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Schizoaffective Disorder or Telepathy?

This morning while I was chanting I heard a voice that sounded like it was coming from outside my bedroom window. They said, Either give up chanting or give up the book. That’s not unreasonable is it? I kept chanting. I have not given up on my book either. It reminded me of when my voices were trying to get me to negotiate an agreement with them a month or so ago. They kept telling me to either stop chanting, or to choose between chanting and earning an income. A couple of times I actually did try to make an agreement with them. It didn’t work. Nothing changed, and I realized afterward how ridiculous it really was. How can you negotiate with invisible people, people who only exist in my head? There is no way to reason with them. It doesn’t work. I have tried repeatedly to make sense of the situation, but I have never been able to. My therapist has told me not to try to reason with the voices because they aren’t rational. This is very true.

I was driving to the bookstore this morning after I finished chanting. In the car I was thinking about how I would start my memoir and how I would approach certain aspects of my past involving other people. As I stepped out of the car, I heard another voice say, See how foolish you are? Meaning that it would be foolish to try and write a memoir about my experiences since it might identify other people who were a part of my life during those times. I don’t plan to identify anyone by name. I haven’t decided yet about locations, or even whether to use my real name. So far, I’ve kept my identity pretty much hidden. It’s almost as if my voices are afraid of being identified.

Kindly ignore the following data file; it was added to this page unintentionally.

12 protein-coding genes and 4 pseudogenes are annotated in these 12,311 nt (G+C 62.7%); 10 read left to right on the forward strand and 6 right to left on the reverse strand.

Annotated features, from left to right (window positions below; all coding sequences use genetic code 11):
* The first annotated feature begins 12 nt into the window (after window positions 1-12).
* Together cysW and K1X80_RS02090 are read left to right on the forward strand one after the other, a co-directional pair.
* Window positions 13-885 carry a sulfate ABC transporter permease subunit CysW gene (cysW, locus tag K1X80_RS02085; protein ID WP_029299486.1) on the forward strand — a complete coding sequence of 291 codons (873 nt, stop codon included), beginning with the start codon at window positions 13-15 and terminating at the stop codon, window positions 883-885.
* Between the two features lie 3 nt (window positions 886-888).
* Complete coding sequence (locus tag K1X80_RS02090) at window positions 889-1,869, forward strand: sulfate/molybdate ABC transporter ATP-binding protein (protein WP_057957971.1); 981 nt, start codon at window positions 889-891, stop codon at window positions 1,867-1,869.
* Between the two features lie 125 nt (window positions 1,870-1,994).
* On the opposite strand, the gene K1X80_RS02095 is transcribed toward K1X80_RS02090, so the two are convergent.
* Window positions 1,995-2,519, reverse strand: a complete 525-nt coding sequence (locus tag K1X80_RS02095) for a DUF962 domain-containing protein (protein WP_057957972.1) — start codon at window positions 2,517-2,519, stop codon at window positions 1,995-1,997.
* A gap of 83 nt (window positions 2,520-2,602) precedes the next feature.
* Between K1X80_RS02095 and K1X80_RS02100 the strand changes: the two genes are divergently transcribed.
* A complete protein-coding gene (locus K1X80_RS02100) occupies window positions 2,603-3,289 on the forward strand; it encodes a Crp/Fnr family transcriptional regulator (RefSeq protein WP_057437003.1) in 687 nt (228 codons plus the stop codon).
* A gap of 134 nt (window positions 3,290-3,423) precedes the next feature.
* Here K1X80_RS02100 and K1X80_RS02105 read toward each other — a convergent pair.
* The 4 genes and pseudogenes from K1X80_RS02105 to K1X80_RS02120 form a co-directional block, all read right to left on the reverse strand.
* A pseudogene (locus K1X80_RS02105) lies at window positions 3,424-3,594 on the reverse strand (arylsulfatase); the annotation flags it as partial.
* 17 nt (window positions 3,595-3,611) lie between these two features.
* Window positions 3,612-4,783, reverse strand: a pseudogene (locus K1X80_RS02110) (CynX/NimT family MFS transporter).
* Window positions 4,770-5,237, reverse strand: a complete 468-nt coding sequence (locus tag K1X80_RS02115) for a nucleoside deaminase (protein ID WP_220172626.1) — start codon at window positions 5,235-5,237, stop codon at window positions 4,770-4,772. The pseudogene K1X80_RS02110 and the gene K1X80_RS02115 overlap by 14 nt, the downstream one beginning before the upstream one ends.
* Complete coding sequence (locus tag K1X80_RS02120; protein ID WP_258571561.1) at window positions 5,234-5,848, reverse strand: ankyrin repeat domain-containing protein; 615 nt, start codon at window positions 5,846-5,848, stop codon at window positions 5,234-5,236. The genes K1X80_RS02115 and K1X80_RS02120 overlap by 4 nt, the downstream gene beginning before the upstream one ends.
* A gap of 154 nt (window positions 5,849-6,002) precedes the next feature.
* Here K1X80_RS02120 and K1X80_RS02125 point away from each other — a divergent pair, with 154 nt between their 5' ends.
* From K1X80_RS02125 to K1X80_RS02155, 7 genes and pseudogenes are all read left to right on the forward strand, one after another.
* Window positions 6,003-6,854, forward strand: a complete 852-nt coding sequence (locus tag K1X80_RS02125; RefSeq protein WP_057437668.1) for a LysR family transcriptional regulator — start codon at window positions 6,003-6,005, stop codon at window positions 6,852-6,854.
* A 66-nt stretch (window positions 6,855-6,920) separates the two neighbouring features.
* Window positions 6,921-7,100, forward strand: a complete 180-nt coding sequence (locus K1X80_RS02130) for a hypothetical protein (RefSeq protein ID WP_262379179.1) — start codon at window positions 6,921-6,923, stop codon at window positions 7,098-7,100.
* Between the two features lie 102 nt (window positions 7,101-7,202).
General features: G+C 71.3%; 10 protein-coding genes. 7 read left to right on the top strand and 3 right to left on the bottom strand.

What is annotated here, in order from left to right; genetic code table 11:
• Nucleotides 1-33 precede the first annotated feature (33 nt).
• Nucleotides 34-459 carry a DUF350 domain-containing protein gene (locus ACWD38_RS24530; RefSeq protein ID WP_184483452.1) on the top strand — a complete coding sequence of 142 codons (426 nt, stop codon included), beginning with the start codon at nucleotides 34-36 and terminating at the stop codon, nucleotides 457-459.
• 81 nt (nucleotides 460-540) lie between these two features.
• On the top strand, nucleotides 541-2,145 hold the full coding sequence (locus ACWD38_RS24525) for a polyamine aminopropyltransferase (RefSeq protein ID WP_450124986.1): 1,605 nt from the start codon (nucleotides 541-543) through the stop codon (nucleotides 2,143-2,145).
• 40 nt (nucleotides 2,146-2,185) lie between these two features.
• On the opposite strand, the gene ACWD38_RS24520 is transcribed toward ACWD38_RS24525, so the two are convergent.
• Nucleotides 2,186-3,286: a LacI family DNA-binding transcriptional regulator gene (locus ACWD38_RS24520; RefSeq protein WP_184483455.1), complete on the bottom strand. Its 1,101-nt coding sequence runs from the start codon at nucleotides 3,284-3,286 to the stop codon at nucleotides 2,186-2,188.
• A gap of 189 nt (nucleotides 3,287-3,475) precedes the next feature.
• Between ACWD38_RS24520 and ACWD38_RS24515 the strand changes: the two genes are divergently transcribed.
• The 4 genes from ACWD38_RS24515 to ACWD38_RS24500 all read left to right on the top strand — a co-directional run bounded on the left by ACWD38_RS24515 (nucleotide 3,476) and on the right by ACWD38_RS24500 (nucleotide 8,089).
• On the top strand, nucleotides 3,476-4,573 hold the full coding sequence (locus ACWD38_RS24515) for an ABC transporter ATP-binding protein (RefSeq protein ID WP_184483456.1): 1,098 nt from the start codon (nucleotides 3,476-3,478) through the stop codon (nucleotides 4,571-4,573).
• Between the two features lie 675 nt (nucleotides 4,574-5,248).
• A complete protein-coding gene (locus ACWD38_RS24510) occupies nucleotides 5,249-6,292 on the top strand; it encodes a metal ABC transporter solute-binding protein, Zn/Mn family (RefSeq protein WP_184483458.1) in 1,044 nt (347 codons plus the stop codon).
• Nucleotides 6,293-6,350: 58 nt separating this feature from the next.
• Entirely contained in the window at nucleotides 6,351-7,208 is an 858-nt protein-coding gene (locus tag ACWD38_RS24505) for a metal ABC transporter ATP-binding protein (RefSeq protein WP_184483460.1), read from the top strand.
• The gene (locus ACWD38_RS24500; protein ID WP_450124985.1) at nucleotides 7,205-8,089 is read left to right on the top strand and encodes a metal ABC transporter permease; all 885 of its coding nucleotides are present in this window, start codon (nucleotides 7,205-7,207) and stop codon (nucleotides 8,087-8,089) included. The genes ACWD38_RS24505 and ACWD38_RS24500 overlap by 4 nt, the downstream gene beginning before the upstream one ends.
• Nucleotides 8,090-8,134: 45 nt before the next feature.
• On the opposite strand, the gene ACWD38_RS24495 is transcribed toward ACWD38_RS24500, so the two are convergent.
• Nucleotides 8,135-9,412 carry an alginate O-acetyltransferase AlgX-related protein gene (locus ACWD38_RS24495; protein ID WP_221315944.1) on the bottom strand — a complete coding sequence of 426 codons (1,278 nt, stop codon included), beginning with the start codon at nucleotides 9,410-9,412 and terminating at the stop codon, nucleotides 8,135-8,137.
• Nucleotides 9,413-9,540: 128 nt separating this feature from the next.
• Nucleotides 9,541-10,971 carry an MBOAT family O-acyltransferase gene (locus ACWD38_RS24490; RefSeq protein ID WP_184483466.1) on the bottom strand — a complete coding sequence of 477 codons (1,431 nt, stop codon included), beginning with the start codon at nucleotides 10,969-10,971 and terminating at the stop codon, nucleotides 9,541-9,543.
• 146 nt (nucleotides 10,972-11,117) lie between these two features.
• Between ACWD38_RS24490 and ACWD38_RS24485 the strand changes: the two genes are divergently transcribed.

In the past, I’ve often thought that maybe I really don’t have schizoaffective disorder. Maybe I just became telepathic in 2002, and there really are people following me around, talking to me in my head. The voices have said this to me as well. I’ve never mentioned this to anyone because no one would believe me. One time I tried to convince my husband that the voices I were hearing were real. He didn’t believe me. I think this is why when I tell him what I hear, he always says, “You know they aren’t real don’t you?”. I always reassure him that I know they aren’t real, that they are just symptoms of the illness, and that I continue to ignore them. There isn’t much else I can do.

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